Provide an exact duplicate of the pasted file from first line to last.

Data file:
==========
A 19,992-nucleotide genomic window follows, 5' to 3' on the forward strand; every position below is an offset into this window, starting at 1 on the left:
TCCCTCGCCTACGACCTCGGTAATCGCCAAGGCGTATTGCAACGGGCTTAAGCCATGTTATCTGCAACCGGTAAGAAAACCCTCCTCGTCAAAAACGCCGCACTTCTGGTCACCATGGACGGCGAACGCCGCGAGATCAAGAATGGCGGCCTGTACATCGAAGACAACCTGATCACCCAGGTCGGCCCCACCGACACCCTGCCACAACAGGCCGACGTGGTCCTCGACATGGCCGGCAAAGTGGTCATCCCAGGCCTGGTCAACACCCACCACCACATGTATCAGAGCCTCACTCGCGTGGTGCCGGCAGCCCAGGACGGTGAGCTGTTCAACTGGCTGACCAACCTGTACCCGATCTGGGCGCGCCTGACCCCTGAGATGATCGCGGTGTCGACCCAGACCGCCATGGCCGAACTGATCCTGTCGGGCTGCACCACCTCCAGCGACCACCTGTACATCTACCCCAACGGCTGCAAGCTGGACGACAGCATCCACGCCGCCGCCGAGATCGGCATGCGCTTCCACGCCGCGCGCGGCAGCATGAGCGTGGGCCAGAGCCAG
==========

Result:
A 19,992-nucleotide genomic window follows, 5' to 3' on the forward strand; every position below is an offset into this window, starting at 1 on the left:
TCCCTCGCCTACGACCTCGGTAATCGCCAAGGCGTATTGCAACGGGCTTAAGCCATGTTATCTGCAACCGGTAAGAAAACCCTCCTCGTCAAAAACGCCGCACTTCTGGTCACCATGGACGGCGAACGCCGCGAGATCAAGAATGGCGGCCTGTACATCGAAGACAACCTGATCACCCAGGTCGGCCCCACCGACACCCTGCCACAACAGGCCGACGTGGTCCTCGACATGGCCGGCAAAGTGGTCATCCCAGGCCTGGTCAACACCCACCACCACATGTATCAGAGCCTCACTCGCGTGGTGCCGGCAGCCCAGGACGGTGAGCTGTTCAACTGGCTGACCAACCTGTACCCGATCTGGGCGCGCCTGACCCCTGAGATGATCGCGGTGTCGACCCAGACCGCCATGGCCGAACTGATCCTGTCGGGCTGCACCACCTCCAGCGACCACCTGTACATCTACCCCAACGGCTGCAAGCTGGACGACAGCATCCACGCCGCCGCCGAGATCGGCATGCGCTTCCACGCCGCGCGCGGCAGCATGAGCGTGGGCCAGAGCCAG